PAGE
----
China Gave No Reason For Intrusion: Khurshid

China Gave No Reason For Intrusion: Khurshid

9 May 2013
The Daily Excelsior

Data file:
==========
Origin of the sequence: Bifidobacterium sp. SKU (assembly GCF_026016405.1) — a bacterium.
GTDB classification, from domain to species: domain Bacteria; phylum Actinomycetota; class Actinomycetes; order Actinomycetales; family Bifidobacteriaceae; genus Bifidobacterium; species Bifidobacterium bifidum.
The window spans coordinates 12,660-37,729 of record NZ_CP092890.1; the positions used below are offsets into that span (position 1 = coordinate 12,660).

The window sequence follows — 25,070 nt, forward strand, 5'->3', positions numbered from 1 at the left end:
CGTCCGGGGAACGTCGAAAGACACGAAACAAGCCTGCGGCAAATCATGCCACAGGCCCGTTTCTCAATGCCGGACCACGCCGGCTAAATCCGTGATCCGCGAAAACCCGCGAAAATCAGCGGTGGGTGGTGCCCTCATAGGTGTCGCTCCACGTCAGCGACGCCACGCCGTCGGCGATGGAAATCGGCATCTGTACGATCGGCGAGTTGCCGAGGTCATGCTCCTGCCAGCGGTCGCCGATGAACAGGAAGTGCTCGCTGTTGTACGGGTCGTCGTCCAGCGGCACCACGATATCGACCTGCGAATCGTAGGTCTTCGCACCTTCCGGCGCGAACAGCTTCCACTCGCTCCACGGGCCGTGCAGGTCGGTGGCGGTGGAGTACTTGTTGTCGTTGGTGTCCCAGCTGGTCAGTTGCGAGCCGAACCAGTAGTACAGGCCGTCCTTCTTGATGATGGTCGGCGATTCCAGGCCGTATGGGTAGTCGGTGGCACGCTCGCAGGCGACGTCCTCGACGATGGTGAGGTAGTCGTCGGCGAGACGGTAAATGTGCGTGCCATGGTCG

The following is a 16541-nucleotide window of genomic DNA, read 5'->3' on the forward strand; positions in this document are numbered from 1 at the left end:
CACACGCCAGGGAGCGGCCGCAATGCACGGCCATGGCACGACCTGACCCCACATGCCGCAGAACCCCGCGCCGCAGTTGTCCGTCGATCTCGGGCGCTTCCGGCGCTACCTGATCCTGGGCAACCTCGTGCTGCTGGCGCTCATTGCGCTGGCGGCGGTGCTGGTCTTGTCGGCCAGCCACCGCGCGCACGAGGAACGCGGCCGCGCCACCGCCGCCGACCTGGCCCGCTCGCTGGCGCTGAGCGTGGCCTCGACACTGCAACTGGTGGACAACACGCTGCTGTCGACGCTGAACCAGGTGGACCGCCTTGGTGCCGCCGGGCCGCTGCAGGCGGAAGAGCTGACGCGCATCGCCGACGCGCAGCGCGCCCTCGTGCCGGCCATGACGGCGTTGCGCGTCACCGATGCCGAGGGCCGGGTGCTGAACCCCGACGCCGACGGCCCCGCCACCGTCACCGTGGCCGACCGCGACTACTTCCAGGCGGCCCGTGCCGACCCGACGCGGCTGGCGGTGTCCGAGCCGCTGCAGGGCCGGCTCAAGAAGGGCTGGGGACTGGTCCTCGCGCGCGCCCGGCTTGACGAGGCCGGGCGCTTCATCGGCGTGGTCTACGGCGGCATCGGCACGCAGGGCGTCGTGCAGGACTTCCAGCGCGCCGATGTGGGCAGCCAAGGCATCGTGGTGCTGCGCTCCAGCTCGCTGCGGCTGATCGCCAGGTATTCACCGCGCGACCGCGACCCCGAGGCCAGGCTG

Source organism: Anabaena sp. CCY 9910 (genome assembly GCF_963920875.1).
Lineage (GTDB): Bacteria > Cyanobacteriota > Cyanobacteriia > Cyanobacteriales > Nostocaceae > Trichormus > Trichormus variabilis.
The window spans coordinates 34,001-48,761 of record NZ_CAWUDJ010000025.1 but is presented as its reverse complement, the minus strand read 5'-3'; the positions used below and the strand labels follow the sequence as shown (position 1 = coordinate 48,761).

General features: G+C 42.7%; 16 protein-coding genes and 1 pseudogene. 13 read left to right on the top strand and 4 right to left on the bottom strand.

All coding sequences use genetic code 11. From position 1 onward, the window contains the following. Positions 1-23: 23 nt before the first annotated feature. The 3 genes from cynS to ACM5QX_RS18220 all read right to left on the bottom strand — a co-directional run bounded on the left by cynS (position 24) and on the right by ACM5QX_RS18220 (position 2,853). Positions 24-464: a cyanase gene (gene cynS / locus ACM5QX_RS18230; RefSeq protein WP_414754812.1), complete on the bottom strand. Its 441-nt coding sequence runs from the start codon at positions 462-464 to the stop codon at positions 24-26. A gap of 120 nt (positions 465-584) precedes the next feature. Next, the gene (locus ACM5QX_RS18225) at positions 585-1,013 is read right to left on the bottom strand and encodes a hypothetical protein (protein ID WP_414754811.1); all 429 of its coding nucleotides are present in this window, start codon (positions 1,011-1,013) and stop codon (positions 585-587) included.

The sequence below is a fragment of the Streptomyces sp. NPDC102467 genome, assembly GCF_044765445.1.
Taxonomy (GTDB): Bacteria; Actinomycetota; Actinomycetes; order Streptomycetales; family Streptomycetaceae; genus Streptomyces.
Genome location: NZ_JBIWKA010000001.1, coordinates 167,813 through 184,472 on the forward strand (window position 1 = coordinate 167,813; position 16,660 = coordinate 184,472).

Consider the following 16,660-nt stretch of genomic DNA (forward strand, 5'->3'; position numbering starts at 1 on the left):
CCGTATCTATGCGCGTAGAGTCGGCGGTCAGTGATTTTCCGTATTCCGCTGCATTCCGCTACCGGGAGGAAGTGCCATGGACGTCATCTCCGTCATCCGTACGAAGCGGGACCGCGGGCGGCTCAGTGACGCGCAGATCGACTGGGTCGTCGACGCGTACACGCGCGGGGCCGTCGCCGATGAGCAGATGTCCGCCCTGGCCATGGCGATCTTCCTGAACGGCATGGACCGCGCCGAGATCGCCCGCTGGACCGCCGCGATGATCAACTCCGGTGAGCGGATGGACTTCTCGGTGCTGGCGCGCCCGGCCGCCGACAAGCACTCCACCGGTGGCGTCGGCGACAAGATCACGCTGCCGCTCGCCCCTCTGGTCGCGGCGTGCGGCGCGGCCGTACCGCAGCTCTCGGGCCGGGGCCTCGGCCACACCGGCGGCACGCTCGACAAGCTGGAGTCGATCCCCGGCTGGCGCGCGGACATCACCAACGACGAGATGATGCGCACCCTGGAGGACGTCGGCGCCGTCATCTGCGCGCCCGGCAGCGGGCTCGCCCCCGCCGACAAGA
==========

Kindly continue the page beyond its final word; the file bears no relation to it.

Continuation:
Beijing: China has not yet given any reason for the recent intrusion in Ladakh, an episode that has cast a shadow on bilateral ties, External Affairs Minister Salman Khurshid said today. The three-week stand-off figured prominently in talks between Khurshid and his Chinese counterpart Wang Yi with both expressing satisfaction on its resolution while skirting a detailed discussion on why the Chinese troops intruded 19 kms into Indian territory in Daulat Beig Oldi (DBO) sector. Asked whether there was any degree of clarity on why Chinese troops intruded, Khurshid said “Frankly, I did not even look for it. We are not ready with our own analysis. How we responded is clear to us. It is not clear why it happened. They were not offering that background and we were not asking for it at this stage”. He said what is more important is that not only were “we able to address it with satisfaction on both sides but also learn from them as to how we can ensure it does not happen and if they, how we can address”. To a question on whether China admitted to provocation, Khurshid said, “You cannot expect any country to say we provoked. It happened in remote area. To get the message to Government it is a long haul. It will take little time to analyse”. The Minister said it was not helpful at this stage to actually “apportion blame between them and us”. “Certainly that episode has cast shadow on all this…It would have been a setback. So we are very glad that it was resolved in a sensible way…Going into details of hair splitting… On you took one step they took one step… “I think we explained very clearly status quo as it existed before April 15…That is what our objective was. We achieved it,” he said. On whether Chinese has given any assurance, he said “I don’t think it is fair to ask for assurances. Will it be in writing, that means it is in the form of agreement. We already have agreements to address this kind of issues”. “There are already protocols. If there is something we have to take away from it, it is learning experience. Do we need to improve our own system or do we need to improve our arrangements with them. I am sure they would do similar analysis…” he said. Ahead of their meeting, Chinese Foreign Ministry spokeswoman Hua Chunying told reporters that China hopes to use existing mechanisms to carry out discussions with India over border issues. Chinese Foreign Minister Wang Yi told Khurshid that China is also willing to work with India to advance borders negotiations to seek a fair and reasonable solution. China wishes to jointly maintain peace and tranquillity along the borders before a settlement, Wang was quoted as saying by China’s official Xinhua news agency. Describing China and India as “strategic partners”, Wang said the bilateral relationship has more and more global significance, with great potential of cooperation and vast space of development. China is willing to make concerted efforts with India, seize the opportunity and promote the strategic cooperative partnership to a new level, Wang said. Both sides are preparing for exchange of high-level visits, which signals a big opportunity for the two countries to push forward their relationship, Wang said. During the meeting between Khurshid and Wang, the two sides finalised the visit of Chinese Premier Li Keqiang to India this month. Li is expected to visit India from May 19-21, Khurshid said. Tomorrow, Khurshid is expected to meet Li and state councillor Yang Jiechi, who is also the special representative for China-India border talks. Khurshid asked China not to allow its close ties with Pakistan to affect Sino-India relationship. Asked whether he had taken up China’s projects in PoK with his counterpart Wang Yi, Khurshid said, “We understand you (China) have relationship with Pakistan. We respect you have a relationship with Pakistan but it should not be used or allowed to be used against Indian interests,” he said. “We said they (China) have relationship with Pakistan. That does not keep us back to develop relationship with them. We only urged them not to allow anybody to use their relationship to India’s detriment. It is all we urged. That is the point that was noted,” he said. “I did mention the nuclear programme of Pakistan. I also told the Foreign Minister that our relationship is as described by him as a relationship of two important countries in Asia and the world,” he said adding that the quality of depth of that relationship should be preserved. “They understand and we understand. Nudging, flagging and reminding is not a bad idea,” he said adding that India too has assured that it would not allow any country to use it to the detriment of China’s interests. About China supplying more nuclear reactors to Pakistan he said, “I flagged the nuclear programme of Pakistan.” “Those are multilateral agreement….They know their responsibility. As a responsible member of the UN, I am sure they would take appropriate decision,” he said. About China’s support for India’s bid for a permanent membership of the UN Security Council, he said he is due to meet Chinese Premier Li Keqiang and State Councillor Yang Jiechi tomorrow to discuss more bilateral issues. He said, Yang has formally been nominated to succeed Dai Bingguo as Special Representative for border talks. He is already in touch with his Indian counterpart National Security Advisor Shivshankar Menon and the two were expected to hold the 16th round of border talks soon, Khurshid said. China has responded positively to India’s concerns over Beijing’s plan to build three new dams over Brahmaputra river in Tibet by agreeing to consider improving the present mechanism on sharing of data on water flow, External Affairs Minister Salman Khurshid said today. “We raised the Brahmaputra issue. Prime Minister Manmohan Singh too raised it earlier. They had a positive response,” Khurshid said. India and China have an agreement on sharing the data of the Brahmaputra waters but do not have any treaty on sharing the river waters. “We can look at whether the same mechanism can be enhanced and its mandate reworded and another mechanism can be put in place,” he said. “But the concerns that we have and the disquiet felt among people was referred to them and the willingness to look at how this can be suitably addressed,” he said. “I thought it was a very positive indication from them,” he said adding that there was no discussion of any water treaty but only to expand the present mechanism or look for alternative mechanism to address the issues. “The perception that they were not responding was unfair. Consultations have to take place. Fair to say there is positive looking attitude in a sense,” he said. New Delhi has said that China’s plans to build dams on the Brahmaputra river would affect water flow to India while Beijing says it is just run-of-the mill project that would not hold water. China is currently building dams at Dagu, Jiacha and Jiexu in addition to a 510 MW water project at Zangmu.